"It wishes to consolidate this and to be acknowledged worldwide as in the vanguard. We, on the contrary, think these policies have brought dramatic consequences and must be re- thought through meaningful participation processes with the affected communities," she said.

On eve of the forum (Mar. 15) the CEO, COMDA and the Transnational Institute (TNI) -- an international network of activists -- will host an international symposium 'Public Water for All' to discuss improvements to public water delivery.

The symposium will bring together public water managers, civil society activists, academics and unionists from around the world to exchange experiences with reforms to improve the effectiveness, responsiveness and social achievements of public water utilities.

The meeting will focus on reforms that have improved public services in cities in the South and the potential of public-public partnerships to accelerate improvements in access to clean water and sanitation.

"The symposium will include numerous water managers whose successful public utilities debunk the myth that 'private sector participation' is needed to improve access to clean water and sanitation in developing countries," Olivier Hoedeman, research coordinator with CEO told IPS Monday (Mar. 13).

"Their perspectives provide some vital balance in the debate on the provision of water, in contrast to continued calls for privatisation and other forms of private sector participation. They also offer innovative examples of how public-public partnerships are providing new models for the transfer of expertise and best practice on a non-profit basis," he added.

Hoedeman says the symposium is taking place before the start of the World Water Forum in a bid to raise awareness of the issues amongst delegates at the main meeting.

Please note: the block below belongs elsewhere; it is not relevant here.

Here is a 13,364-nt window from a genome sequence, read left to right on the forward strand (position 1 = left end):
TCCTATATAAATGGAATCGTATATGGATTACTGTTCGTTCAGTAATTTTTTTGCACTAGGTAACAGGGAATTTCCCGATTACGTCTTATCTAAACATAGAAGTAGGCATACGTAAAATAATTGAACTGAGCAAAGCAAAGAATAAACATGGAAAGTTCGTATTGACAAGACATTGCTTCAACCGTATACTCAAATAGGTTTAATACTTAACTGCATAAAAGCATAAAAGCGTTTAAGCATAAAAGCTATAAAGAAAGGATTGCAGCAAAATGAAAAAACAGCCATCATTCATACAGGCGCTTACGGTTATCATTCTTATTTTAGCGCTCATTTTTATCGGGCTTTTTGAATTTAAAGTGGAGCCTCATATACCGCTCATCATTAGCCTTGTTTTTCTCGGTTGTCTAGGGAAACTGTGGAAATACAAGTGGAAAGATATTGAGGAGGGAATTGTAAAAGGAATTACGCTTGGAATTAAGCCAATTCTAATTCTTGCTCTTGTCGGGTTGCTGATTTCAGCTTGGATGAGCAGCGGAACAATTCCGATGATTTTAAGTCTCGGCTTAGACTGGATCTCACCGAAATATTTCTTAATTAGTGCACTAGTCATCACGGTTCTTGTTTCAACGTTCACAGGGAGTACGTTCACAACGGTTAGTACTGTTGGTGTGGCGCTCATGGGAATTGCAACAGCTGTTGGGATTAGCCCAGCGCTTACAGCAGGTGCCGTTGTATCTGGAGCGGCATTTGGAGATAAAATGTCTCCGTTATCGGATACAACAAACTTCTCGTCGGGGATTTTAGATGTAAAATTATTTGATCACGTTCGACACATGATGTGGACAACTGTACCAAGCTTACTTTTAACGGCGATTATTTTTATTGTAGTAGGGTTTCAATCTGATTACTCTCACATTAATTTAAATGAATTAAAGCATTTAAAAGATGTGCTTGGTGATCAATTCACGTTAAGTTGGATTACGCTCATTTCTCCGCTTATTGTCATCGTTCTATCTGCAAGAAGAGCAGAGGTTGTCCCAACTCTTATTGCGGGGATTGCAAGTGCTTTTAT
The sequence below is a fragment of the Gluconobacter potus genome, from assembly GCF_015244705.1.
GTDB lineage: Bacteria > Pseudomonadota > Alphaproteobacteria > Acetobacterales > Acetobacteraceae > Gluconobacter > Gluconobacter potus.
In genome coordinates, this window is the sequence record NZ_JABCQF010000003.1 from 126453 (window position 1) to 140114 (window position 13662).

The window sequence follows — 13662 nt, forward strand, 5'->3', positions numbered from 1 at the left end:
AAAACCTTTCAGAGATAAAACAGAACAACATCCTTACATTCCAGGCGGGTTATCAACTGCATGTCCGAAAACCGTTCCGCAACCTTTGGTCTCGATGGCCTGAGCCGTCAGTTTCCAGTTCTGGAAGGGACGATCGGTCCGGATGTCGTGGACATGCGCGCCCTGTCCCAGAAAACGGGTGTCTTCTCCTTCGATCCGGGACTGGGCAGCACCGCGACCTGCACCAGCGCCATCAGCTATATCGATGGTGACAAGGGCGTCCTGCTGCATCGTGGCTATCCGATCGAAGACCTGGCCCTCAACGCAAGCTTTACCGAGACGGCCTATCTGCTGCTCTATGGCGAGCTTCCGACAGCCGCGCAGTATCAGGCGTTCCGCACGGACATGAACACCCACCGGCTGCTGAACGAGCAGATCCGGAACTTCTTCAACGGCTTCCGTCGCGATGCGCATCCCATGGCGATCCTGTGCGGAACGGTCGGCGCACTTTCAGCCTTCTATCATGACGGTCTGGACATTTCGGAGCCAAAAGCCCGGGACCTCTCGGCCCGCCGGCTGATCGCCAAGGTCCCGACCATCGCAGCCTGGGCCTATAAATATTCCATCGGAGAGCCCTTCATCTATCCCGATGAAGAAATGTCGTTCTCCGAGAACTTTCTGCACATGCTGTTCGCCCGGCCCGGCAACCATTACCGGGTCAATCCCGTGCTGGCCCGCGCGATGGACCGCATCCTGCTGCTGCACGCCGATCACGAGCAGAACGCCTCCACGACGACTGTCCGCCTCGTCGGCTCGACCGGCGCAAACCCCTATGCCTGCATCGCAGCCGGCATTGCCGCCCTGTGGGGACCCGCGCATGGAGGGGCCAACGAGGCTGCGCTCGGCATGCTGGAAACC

"We're hoping to attract participants of the forum and give them an opportunity to have an in-depth discussion on how public water delivery can be expanded and improved -- themes that are unfortunately not going to get much attention inside the forum," he said.

About 1.1 billion people lack access to safe drinking water, and 2.4 billion people to sanitation. Of the world's water run by the private sector, 95 percent is by European companies.

In parallel to the main forum, COMDA will also host the International Forum in Defence of Water from Friday to Sunday (Mar.17 to 19).

This meeting will mainly involve civil society speakers and will address issues such as the human right to water, alternatives to water privatization, and the environment.

Campero says the meeting will aim to give expression to a diversity of possibilities about how water should be managed.

"It particularly aims to allow communication among participants from around the world to share their struggles and proposals. Our strength in front of the WWF is our openness, our recognition of diversity and our solidarity with those communities that are struggling to maintain control over their water resources and their lives," she said.

"Against the background of disappointing experiences with privatisation the ideological monoculture of private sector promotion is starting to crack, and there is a growing political awareness that public water operators deserve attention and support. This will also be visible inside the World Water Forum," Hoedeman said.

"The civil society activities outside the forum will be far more ambitious, including large demonstrations, conferences and workshops. In terms of the content, the civil society movement has moved from opposition to privatisation to a confident and pro-active agenda of promoting reforms to make public water work also in those parts of the world where state-run utilities currently do not supply clean water for all," he added. (END/2006)